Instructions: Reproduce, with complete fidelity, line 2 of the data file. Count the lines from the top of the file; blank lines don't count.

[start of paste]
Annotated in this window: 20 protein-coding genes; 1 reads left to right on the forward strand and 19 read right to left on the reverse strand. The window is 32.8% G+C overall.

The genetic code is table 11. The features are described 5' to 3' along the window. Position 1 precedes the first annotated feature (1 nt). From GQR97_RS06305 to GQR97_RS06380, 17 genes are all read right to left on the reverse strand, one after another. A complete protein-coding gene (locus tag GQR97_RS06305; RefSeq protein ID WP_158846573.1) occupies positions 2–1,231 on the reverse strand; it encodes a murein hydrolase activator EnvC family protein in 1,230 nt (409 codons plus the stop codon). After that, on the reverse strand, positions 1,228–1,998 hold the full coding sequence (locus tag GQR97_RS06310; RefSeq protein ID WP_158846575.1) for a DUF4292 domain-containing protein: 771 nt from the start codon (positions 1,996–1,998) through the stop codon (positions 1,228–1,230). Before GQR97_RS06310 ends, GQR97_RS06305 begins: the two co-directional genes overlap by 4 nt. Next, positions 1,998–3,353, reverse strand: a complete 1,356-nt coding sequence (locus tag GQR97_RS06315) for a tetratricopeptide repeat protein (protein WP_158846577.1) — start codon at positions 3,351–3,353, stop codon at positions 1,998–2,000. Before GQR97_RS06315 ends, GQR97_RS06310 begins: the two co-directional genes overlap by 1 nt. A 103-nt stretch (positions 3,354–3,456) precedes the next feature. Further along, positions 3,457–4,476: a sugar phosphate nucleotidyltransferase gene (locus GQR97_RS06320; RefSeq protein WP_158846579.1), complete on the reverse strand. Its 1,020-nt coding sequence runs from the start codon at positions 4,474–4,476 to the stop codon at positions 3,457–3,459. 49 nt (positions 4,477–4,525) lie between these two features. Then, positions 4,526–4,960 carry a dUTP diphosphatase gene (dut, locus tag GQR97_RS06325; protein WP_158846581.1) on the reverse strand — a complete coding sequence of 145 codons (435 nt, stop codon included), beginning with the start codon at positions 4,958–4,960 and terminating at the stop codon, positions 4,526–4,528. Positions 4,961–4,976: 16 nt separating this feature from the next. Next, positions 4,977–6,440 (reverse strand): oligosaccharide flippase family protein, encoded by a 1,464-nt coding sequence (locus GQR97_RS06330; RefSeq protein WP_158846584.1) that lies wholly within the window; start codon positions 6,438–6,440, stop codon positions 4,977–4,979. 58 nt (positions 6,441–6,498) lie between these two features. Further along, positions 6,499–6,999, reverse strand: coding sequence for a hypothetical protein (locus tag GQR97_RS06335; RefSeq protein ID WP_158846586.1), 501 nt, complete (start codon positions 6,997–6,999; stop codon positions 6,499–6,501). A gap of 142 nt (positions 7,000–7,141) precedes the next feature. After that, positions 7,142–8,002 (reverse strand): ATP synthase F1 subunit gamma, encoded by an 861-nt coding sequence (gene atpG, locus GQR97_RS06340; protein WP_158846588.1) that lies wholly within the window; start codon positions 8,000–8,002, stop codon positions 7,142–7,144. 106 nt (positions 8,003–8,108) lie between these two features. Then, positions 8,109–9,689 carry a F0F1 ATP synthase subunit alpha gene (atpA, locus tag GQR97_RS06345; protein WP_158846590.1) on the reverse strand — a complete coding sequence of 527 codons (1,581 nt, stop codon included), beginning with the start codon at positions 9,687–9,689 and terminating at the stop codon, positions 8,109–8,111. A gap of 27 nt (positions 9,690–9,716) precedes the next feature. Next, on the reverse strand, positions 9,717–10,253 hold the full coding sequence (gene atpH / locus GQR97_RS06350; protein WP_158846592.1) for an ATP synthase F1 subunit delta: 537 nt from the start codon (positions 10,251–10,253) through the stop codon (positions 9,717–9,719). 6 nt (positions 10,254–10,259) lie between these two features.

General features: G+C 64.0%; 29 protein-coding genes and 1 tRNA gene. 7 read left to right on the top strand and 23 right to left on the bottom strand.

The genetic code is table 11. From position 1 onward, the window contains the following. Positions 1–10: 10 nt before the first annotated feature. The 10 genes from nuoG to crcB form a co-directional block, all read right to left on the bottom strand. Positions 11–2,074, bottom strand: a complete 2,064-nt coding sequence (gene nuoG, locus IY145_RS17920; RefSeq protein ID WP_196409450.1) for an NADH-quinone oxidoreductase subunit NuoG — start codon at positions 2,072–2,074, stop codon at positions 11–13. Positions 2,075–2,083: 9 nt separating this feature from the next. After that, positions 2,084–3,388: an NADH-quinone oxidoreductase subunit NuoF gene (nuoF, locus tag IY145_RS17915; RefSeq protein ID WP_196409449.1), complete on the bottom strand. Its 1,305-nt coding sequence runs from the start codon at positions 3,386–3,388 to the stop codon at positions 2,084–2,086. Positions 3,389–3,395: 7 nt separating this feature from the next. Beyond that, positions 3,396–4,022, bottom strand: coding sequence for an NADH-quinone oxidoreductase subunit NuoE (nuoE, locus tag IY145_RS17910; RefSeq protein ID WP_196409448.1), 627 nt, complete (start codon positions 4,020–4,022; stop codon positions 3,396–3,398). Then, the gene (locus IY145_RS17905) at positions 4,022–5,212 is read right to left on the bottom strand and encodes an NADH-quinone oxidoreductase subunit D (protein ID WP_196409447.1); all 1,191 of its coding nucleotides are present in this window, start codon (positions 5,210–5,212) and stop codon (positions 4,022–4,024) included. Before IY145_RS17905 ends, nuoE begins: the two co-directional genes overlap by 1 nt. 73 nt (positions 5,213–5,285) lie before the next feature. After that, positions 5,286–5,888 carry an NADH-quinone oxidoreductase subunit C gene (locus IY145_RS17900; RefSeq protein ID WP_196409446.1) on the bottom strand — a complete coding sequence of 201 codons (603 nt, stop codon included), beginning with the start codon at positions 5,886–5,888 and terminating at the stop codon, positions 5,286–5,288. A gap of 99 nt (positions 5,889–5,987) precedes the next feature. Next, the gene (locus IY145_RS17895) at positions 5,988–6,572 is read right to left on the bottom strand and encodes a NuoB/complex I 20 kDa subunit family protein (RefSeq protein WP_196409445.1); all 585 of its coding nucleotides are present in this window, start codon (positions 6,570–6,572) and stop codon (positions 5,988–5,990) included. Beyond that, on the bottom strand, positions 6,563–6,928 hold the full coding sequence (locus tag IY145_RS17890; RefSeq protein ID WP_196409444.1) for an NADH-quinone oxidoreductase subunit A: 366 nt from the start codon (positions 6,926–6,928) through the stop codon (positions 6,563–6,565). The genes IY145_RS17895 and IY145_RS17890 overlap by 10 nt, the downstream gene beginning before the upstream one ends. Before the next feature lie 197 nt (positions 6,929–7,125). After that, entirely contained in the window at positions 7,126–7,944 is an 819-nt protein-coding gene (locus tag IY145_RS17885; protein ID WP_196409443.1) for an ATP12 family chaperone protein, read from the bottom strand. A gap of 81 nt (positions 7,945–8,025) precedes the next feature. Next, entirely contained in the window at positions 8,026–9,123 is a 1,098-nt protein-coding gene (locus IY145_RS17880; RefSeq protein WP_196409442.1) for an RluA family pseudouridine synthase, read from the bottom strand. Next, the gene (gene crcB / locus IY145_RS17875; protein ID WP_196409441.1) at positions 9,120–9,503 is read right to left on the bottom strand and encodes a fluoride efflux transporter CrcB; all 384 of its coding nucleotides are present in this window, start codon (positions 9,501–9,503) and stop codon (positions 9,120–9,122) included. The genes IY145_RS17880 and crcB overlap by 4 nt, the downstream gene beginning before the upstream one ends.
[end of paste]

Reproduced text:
The genetic code is table 11. The features are described 5' to 3' along the window. Position 1 precedes the first annotated feature (1 nt). From GQR97_RS06305 to GQR97_RS06380, 17 genes are all read right to left on the reverse strand, one after another. A complete protein-coding gene (locus tag GQR97_RS06305; RefSeq protein ID WP_158846573.1) occupies positions 2–1,231 on the reverse strand; it encodes a murein hydrolase activator EnvC family protein in 1,230 nt (409 codons plus the stop codon). After that, on the reverse strand, positions 1,228–1,998 hold the full coding sequence (locus tag GQR97_RS06310; RefSeq protein ID WP_158846575.1) for a DUF4292 domain-containing protein: 771 nt from the start codon (positions 1,996–1,998) through the stop codon (positions 1,228–1,230). Before GQR97_RS06310 ends, GQR97_RS06305 begins: the two co-directional genes overlap by 4 nt. Next, positions 1,998–3,353, reverse strand: a complete 1,356-nt coding sequence (locus tag GQR97_RS06315) for a tetratricopeptide repeat protein (protein WP_158846577.1) — start codon at positions 3,351–3,353, stop codon at positions 1,998–2,000. Before GQR97_RS06315 ends, GQR97_RS06310 begins: the two co-directional genes overlap by 1 nt. A 103-nt stretch (positions 3,354–3,456) precedes the next feature. Further along, positions 3,457–4,476: a sugar phosphate nucleotidyltransferase gene (locus GQR97_RS06320; RefSeq protein WP_158846579.1), complete on the reverse strand. Its 1,020-nt coding sequence runs from the start codon at positions 4,474–4,476 to the stop codon at positions 3,457–3,459. 49 nt (positions 4,477–4,525) lie between these two features. Then, positions 4,526–4,960 carry a dUTP diphosphatase gene (dut, locus tag GQR97_RS06325; protein WP_158846581.1) on the reverse strand — a complete coding sequence of 145 codons (435 nt, stop codon included), beginning with the start codon at positions 4,958–4,960 and terminating at the stop codon, positions 4,526–4,528. Positions 4,961–4,976: 16 nt separating this feature from the next. Next, positions 4,977–6,440 (reverse strand): oligosaccharide flippase family protein, encoded by a 1,464-nt coding sequence (locus GQR97_RS06330; RefSeq protein WP_158846584.1) that lies wholly within the window; start codon positions 6,438–6,440, stop codon positions 4,977–4,979. 58 nt (positions 6,441–6,498) lie between these two features. Further along, positions 6,499–6,999, reverse strand: coding sequence for a hypothetical protein (locus tag GQR97_RS06335; RefSeq protein ID WP_158846586.1), 501 nt, complete (start codon positions 6,997–6,999; stop codon positions 6,499–6,501). A gap of 142 nt (positions 7,000–7,141) precedes the next feature. After that, positions 7,142–8,002 (reverse strand): ATP synthase F1 subunit gamma, encoded by an 861-nt coding sequence (gene atpG, locus GQR97_RS06340; protein WP_158846588.1) that lies wholly within the window; start codon positions 8,000–8,002, stop codon positions 7,142–7,144. 106 nt (positions 8,003–8,108) lie between these two features. Then, positions 8,109–9,689 carry a F0F1 ATP synthase subunit alpha gene (atpA, locus tag GQR97_RS06345; protein WP_158846590.1) on the reverse strand — a complete coding sequence of 527 codons (1,581 nt, stop codon included), beginning with the start codon at positions 9,687–9,689 and terminating at the stop codon, positions 8,109–8,111. A gap of 27 nt (positions 9,690–9,716) precedes the next feature. Next, on the reverse strand, positions 9,717–10,253 hold the full coding sequence (gene atpH / locus GQR97_RS06350; protein WP_158846592.1) for an ATP synthase F1 subunit delta: 537 nt from the start codon (positions 10,251–10,253) through the stop codon (positions 9,717–9,719). 6 nt (positions 10,254–10,259) lie between these two features.